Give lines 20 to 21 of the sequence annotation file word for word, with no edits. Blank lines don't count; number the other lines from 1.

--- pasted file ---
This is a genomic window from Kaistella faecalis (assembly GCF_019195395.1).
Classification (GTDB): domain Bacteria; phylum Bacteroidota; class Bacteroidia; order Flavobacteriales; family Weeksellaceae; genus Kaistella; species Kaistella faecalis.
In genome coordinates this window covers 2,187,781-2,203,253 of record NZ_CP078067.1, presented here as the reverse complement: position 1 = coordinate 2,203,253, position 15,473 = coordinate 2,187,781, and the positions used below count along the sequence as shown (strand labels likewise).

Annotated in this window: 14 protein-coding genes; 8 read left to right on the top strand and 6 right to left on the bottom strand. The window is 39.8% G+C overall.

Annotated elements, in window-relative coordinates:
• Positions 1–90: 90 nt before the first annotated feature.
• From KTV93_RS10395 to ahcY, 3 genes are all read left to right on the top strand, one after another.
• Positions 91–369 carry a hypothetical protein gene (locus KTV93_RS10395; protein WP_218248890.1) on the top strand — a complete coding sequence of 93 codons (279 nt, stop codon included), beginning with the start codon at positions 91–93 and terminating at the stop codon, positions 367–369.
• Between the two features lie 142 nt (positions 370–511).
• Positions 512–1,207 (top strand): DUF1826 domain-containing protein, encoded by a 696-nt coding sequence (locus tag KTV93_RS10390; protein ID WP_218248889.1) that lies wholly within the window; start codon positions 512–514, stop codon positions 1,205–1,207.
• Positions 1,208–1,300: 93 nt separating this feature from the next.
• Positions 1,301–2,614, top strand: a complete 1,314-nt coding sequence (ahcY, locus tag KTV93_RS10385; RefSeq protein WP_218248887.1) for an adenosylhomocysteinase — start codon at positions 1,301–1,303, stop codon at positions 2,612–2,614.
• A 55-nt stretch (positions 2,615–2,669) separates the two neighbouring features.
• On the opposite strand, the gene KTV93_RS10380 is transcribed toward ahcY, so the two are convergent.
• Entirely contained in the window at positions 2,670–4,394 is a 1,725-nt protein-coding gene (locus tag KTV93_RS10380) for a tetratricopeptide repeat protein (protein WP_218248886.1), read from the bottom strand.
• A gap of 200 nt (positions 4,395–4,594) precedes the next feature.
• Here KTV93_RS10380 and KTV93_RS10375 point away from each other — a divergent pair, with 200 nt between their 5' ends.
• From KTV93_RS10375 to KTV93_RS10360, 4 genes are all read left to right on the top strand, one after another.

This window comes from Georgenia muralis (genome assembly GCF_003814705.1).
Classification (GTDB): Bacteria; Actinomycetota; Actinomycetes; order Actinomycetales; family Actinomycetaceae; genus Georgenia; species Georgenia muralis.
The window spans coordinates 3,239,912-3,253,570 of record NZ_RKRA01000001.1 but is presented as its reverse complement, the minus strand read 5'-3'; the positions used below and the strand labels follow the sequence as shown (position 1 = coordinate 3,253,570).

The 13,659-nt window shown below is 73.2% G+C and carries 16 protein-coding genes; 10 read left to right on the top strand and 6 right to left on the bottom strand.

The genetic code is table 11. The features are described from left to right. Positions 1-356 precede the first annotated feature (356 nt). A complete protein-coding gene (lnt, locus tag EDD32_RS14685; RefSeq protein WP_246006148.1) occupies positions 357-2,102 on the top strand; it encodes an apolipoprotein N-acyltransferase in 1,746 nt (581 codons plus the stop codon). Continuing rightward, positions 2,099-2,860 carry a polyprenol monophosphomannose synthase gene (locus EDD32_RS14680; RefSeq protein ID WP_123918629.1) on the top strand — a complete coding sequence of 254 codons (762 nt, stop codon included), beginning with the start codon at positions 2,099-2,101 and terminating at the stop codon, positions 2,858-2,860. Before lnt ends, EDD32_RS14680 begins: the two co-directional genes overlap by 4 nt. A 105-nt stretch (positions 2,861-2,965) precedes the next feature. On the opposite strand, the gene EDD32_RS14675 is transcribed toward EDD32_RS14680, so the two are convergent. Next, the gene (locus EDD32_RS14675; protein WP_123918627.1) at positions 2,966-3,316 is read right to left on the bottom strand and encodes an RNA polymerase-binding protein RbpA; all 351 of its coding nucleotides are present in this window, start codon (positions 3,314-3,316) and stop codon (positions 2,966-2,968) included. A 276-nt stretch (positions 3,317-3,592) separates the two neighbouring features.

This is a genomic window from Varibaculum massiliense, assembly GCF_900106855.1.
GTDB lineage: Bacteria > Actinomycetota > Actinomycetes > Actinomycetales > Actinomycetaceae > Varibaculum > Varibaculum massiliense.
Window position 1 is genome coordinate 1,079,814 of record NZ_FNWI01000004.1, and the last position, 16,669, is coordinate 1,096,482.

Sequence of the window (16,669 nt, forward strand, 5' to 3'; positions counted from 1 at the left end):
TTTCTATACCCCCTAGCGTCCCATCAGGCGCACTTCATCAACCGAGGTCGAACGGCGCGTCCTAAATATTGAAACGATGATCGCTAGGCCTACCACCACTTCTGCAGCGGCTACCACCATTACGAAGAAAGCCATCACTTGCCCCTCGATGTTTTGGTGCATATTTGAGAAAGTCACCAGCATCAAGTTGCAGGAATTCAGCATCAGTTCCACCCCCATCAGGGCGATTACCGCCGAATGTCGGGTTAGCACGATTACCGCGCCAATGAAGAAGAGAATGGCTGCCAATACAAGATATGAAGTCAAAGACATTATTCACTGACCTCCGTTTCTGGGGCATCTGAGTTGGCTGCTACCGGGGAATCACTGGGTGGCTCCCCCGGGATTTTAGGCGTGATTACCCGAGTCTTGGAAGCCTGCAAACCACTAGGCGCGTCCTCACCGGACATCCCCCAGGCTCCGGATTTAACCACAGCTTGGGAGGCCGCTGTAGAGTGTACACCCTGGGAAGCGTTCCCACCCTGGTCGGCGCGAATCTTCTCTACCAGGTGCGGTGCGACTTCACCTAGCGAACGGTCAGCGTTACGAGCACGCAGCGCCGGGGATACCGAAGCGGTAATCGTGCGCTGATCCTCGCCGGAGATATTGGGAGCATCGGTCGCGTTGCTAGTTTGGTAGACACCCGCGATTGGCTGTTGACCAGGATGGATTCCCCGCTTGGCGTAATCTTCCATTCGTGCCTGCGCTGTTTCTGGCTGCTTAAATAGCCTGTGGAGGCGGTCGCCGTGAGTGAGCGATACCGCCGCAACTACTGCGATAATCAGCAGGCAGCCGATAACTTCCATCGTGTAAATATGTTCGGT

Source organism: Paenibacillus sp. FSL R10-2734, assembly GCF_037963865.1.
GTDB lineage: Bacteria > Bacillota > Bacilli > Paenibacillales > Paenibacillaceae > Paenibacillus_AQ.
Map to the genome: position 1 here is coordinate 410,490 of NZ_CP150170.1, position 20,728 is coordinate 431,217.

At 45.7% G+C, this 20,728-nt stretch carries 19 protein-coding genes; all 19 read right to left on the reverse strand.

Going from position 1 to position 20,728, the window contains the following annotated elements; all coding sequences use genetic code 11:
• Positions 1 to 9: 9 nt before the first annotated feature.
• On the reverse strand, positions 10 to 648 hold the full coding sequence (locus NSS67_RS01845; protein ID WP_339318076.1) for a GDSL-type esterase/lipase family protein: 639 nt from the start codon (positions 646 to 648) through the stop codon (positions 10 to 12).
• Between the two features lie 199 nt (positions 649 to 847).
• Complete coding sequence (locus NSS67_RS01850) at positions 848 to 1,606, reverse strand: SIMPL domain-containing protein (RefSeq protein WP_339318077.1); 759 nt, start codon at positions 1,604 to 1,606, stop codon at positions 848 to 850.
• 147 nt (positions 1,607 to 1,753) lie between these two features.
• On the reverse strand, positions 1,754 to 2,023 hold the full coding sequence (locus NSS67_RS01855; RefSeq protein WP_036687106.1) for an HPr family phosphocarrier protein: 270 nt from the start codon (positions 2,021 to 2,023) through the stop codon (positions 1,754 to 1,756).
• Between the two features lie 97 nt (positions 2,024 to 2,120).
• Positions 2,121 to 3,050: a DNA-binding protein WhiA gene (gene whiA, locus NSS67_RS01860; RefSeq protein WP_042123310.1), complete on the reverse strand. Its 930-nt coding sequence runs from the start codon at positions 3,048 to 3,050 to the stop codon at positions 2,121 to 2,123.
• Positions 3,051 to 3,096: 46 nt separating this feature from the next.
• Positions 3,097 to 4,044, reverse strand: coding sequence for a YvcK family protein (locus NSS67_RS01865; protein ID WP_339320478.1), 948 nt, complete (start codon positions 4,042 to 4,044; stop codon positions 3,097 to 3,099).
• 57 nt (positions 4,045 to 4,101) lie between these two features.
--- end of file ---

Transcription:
Classification (GTDB): Bacteria; Actinomycetota; Actinomycetes; order Actinomycetales; family Actinomycetaceae; genus Georgenia; species Georgenia muralis.
The window spans coordinates 3,239,912-3,253,570 of record NZ_RKRA01000001.1 but is presented as its reverse complement, the minus strand read 5'-3'; the positions used below and the strand labels follow the sequence as shown (position 1 = coordinate 3,253,570).